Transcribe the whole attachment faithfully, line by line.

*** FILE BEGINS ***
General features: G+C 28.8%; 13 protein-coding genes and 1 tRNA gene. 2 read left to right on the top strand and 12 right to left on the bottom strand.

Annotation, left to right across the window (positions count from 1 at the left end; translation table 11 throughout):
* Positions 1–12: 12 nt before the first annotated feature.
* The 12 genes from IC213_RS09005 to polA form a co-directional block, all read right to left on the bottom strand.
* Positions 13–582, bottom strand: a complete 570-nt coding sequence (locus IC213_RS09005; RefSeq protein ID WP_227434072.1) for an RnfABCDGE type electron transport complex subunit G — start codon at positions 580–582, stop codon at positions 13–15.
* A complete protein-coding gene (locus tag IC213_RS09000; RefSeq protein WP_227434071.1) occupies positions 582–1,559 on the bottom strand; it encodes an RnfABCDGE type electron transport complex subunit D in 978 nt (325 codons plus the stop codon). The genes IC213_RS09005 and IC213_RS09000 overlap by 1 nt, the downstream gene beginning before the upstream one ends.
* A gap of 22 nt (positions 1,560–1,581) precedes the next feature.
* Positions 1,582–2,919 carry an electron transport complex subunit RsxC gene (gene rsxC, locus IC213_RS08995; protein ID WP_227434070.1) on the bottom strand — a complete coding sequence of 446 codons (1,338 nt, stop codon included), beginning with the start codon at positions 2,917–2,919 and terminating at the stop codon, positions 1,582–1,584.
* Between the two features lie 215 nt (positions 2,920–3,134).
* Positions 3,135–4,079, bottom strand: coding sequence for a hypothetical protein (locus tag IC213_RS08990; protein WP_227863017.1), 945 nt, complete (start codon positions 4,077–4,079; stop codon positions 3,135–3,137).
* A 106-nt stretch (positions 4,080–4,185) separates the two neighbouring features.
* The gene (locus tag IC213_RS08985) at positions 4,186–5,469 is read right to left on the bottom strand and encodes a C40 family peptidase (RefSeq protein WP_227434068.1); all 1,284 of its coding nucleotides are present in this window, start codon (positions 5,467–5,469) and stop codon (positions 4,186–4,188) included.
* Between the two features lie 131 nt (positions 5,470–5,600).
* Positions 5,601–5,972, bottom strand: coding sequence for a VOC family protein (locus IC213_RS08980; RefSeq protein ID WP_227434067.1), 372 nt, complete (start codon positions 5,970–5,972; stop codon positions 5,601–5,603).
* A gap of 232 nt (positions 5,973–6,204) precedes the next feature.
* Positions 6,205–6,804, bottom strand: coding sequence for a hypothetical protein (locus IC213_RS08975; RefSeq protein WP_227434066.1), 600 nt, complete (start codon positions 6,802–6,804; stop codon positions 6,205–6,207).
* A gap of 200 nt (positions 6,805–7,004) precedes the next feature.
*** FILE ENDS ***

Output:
General features: G+C 28.8%; 13 protein-coding genes and 1 tRNA gene. 2 read left to right on the top strand and 12 right to left on the bottom strand.

Annotation, left to right across the window (positions count from 1 at the left end; translation table 11 throughout):
* Positions 1–12: 12 nt before the first annotated feature.
* The 12 genes from IC213_RS09005 to polA form a co-directional block, all read right to left on the bottom strand.
* Positions 13–582, bottom strand: a complete 570-nt coding sequence (locus IC213_RS09005; RefSeq protein ID WP_227434072.1) for an RnfABCDGE type electron transport complex subunit G — start codon at positions 580–582, stop codon at positions 13–15.
* A complete protein-coding gene (locus tag IC213_RS09000; RefSeq protein WP_227434071.1) occupies positions 582–1,559 on the bottom strand; it encodes an RnfABCDGE type electron transport complex subunit D in 978 nt (325 codons plus the stop codon). The genes IC213_RS09005 and IC213_RS09000 overlap by 1 nt, the downstream gene beginning before the upstream one ends.
* A gap of 22 nt (positions 1,560–1,581) precedes the next feature.
* Positions 1,582–2,919 carry an electron transport complex subunit RsxC gene (gene rsxC, locus IC213_RS08995; protein ID WP_227434070.1) on the bottom strand — a complete coding sequence of 446 codons (1,338 nt, stop codon included), beginning with the start codon at positions 2,917–2,919 and terminating at the stop codon, positions 1,582–1,584.
* Between the two features lie 215 nt (positions 2,920–3,134).
* Positions 3,135–4,079, bottom strand: coding sequence for a hypothetical protein (locus tag IC213_RS08990; protein WP_227863017.1), 945 nt, complete (start codon positions 4,077–4,079; stop codon positions 3,135–3,137).
* A 106-nt stretch (positions 4,080–4,185) separates the two neighbouring features.
* The gene (locus tag IC213_RS08985) at positions 4,186–5,469 is read right to left on the bottom strand and encodes a C40 family peptidase (RefSeq protein WP_227434068.1); all 1,284 of its coding nucleotides are present in this window, start codon (positions 5,467–5,469) and stop codon (positions 4,186–4,188) included.
* Between the two features lie 131 nt (positions 5,470–5,600).
* Positions 5,601–5,972, bottom strand: coding sequence for a VOC family protein (locus IC213_RS08980; RefSeq protein ID WP_227434067.1), 372 nt, complete (start codon positions 5,970–5,972; stop codon positions 5,601–5,603).
* A gap of 232 nt (positions 5,973–6,204) precedes the next feature.
* Positions 6,205–6,804, bottom strand: coding sequence for a hypothetical protein (locus IC213_RS08975; RefSeq protein WP_227434066.1), 600 nt, complete (start codon positions 6,802–6,804; stop codon positions 6,205–6,207).
* A gap of 200 nt (positions 6,805–7,004) precedes the next feature.